Don’t take our word for it. Check out the videos above to hear people talk about their experiences with the ring. And be sure to ask your health care provider which method is best for you.

Thanks to the Affordable Care Act, if you have health insurance, chances are good that you’ll be able to get this method with no out-of-pocket cost. If you don’t have insurance and you’re not on Medicaid, the NuvaRing averages costs up to @200 a month, but the generic version is less expensive. Annovera may cost up to $2,400 out of pocket for a year of birth control, but coupons and other discounts can lower the cost big time.

Prices for NuvaRing:

Prices for Annovera:

  • This method may be free or low-cost for you
  • With Medicaid: Free
  • With insurance: Free under most plans
  • Without insurance: Annovera can cost up to $2400, which would come out to about $200 a month—the same as the NuvaRing. However, with coupons from www.annovera.com the cost can be as low as $60. Also, depending on your income, you may be able to go to a low-cost clinic to get the ring at a reduced cost.
  • Payment assistance: Check with your local family planning clinics to find out if they offer free or low-cost Annovera. Also, ask your provider for extra samples, or check out the Annovera website for coupons.

Both types of rings are pretty easy to use. All you really need to remember is the schedule for inserting and removing the ring—and we can help you with that.

ring insertion using the twist method

Annovera

Once you insert the ring (see instructions below), leave it in for three weeks (21 days). Take it out for the fourth week (that means that you’ll leave it out for seven days). After taking it out, wash it with mild soap and water, pat it dry, and store it in its case at room temperature. When the ring is out, you’ll probably get a withdrawal bleed, which is like a period. After seven days, even if you’re still bleeding, put the Annovera back in again.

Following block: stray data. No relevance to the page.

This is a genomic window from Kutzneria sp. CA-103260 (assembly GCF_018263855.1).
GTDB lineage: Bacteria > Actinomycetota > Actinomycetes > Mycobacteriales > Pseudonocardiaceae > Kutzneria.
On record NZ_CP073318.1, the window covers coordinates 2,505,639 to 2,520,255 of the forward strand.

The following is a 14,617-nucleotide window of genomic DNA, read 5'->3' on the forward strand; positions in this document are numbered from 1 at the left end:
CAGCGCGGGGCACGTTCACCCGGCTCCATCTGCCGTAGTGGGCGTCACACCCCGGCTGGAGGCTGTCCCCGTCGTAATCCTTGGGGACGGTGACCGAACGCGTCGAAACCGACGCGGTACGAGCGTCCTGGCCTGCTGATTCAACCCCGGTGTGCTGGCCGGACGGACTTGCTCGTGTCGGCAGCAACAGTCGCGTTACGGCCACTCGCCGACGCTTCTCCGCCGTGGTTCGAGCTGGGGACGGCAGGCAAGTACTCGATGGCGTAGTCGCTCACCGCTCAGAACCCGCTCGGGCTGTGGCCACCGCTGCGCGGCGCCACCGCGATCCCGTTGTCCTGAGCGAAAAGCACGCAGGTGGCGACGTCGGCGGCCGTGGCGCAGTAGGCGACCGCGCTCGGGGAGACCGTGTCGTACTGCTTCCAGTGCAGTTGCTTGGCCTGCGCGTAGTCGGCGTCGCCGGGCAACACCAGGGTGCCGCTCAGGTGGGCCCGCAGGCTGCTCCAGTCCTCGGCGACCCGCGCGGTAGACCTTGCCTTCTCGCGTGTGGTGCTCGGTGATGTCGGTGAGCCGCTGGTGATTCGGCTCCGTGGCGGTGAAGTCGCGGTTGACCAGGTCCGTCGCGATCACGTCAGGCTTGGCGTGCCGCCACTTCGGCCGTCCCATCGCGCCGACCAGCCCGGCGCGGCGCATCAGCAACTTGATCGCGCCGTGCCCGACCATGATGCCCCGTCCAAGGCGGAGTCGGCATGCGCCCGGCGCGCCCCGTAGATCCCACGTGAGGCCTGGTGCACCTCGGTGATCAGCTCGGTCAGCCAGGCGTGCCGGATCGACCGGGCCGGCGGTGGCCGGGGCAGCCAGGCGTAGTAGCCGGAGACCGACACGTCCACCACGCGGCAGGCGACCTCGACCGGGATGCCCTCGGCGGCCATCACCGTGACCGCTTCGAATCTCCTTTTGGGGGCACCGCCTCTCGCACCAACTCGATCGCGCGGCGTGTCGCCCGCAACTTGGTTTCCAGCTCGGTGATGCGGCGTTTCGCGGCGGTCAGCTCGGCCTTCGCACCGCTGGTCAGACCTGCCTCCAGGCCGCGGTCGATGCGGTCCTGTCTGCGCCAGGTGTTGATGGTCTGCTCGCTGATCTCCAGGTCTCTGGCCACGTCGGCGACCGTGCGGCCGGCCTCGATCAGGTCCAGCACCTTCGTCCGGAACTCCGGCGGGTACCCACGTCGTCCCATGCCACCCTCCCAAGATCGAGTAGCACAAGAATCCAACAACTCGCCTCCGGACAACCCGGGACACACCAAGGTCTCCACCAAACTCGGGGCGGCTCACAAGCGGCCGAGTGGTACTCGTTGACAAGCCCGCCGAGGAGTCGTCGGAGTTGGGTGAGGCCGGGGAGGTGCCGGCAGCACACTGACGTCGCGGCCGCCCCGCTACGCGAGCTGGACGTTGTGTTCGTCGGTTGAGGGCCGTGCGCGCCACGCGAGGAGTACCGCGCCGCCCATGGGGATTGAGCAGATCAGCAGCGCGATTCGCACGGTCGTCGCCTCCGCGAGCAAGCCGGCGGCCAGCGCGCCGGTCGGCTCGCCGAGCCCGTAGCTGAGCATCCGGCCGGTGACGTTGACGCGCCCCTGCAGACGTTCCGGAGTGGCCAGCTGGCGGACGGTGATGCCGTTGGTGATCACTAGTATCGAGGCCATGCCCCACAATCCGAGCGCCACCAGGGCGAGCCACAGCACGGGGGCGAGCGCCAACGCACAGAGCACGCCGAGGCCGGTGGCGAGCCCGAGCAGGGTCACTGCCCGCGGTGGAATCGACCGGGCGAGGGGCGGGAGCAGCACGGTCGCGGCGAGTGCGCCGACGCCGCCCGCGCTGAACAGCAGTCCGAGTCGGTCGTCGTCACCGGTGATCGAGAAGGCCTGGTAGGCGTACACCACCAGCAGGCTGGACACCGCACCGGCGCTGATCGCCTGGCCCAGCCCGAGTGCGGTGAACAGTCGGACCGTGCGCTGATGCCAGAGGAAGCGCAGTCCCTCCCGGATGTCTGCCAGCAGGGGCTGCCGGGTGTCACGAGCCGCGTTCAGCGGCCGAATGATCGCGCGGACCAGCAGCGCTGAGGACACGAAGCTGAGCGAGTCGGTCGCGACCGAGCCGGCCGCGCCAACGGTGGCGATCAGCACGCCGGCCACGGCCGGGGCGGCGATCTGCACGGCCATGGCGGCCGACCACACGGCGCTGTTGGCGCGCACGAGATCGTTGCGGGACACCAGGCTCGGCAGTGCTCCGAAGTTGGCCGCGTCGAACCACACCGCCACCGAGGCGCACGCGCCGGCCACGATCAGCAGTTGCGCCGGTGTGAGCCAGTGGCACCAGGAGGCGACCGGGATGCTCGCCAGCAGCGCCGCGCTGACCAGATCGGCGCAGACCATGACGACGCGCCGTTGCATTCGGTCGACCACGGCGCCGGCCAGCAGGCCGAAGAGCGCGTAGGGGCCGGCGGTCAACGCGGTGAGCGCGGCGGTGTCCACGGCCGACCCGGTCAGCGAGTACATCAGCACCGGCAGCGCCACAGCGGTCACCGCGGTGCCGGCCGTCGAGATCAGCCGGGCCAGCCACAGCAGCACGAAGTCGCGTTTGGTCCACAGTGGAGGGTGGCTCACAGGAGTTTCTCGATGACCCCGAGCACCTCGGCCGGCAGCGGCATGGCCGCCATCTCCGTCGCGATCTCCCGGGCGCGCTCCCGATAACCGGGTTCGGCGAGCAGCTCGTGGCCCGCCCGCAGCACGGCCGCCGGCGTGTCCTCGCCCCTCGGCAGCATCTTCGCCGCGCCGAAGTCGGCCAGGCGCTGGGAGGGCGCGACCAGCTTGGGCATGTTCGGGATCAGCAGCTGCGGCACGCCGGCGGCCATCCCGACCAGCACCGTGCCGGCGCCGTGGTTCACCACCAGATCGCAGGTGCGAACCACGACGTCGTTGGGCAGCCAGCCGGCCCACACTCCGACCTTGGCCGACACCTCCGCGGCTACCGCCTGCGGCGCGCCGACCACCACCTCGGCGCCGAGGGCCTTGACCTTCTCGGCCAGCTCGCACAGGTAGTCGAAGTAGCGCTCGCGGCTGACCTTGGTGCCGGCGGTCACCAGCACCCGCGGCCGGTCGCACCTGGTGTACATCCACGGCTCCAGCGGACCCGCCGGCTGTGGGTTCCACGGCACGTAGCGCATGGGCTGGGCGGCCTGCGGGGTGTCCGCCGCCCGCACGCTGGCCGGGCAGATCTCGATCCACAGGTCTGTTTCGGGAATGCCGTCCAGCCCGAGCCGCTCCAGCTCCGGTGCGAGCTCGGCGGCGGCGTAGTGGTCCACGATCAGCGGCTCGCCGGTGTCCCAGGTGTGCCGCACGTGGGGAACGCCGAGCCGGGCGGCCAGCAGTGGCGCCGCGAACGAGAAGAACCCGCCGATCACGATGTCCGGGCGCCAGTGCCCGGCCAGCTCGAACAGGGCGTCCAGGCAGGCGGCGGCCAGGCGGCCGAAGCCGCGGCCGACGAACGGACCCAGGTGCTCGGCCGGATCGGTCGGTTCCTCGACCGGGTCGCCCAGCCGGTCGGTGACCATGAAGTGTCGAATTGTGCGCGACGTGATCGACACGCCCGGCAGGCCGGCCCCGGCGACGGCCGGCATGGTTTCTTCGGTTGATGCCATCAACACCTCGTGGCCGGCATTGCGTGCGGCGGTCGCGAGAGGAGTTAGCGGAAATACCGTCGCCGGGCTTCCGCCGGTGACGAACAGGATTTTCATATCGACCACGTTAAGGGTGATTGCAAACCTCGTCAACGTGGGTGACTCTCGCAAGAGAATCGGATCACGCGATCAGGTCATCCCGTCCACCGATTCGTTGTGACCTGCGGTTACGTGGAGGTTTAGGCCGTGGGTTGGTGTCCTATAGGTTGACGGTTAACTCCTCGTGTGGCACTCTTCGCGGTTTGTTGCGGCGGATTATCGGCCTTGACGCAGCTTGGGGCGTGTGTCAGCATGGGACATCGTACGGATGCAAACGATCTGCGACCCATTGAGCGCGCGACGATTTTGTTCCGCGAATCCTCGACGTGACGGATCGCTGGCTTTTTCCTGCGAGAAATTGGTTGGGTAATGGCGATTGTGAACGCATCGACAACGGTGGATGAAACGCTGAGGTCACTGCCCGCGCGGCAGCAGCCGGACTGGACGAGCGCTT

If you leave it out for more than seven days, you’ll need to use a backup method of birth control, like condoms, for seven days after putting it back in.

During the three weeks (21 days) that you have the ring in, it’s important not to take it out. And it’s designed to keep it in during sex. But if it ever comes out, make sure to put it back in right away. If the ring is out of your vagina for more than two hours total during those 21 days, you will need to use a backup method of birth control for seven days after putting it back in.

Here’s how to put Annovera in:
Step one: wash your hands.
Step two: squish the ring between your thumb and index finger.
Step three: insert it into your vagina as far up as you can get it with your finger. It’ll sit tucked up against the side of your vaginal wall. The exact position doesn’t affect how well it works to prevent pregnancy, as long as the entire ring is inside your vagina. So you just want to make sure you’re comfortable and no part of it is coming out of your vagina. If you need to, you can take it out and try again or try just pushing it further into your vagina.

Here’s how to take the Annovera out:
Step one: wash your hands.
Step two: insert your finger into your vagina until you feel the edge of the ring.
Step three: Hook your finger on edge of the ring and pull down.

During the time that the ring is out, you’ll probably get a withdrawal bleed, which is like a period. If you’re still bleeding when it’s time to put the ring back in, don’t worry. That’s totally normal.

Here’s a video showing how to put in and take out the Annovera.

NuvaRing

Just like with Annovera, once you insert the ring (see instructions below), leave it in for three weeks (21 days). Take it out for the fourth week (that means that you’ll leave it out for seven days). After taking it out, put it back in the re-sealable pouch it came in and toss it in the trash. Disposing of it in its pouch will help prevent the hormones in the ring from leaching into the environment. When the ring is out, you’ll probably get a withdrawal bleed, which is like a period. After seven days, even if you’re still bleeding, insert a new ring and start the cycle again.

If you take the NuvaRing out during the three weeks (21 days) that you have the ring in, make sure to put it back in as soon as possible. If it’s out for more than 48 hours, you’re at risk for getting pregnant, and you’ll need to use a backup form of birth control for 7 days after putting the ring back in.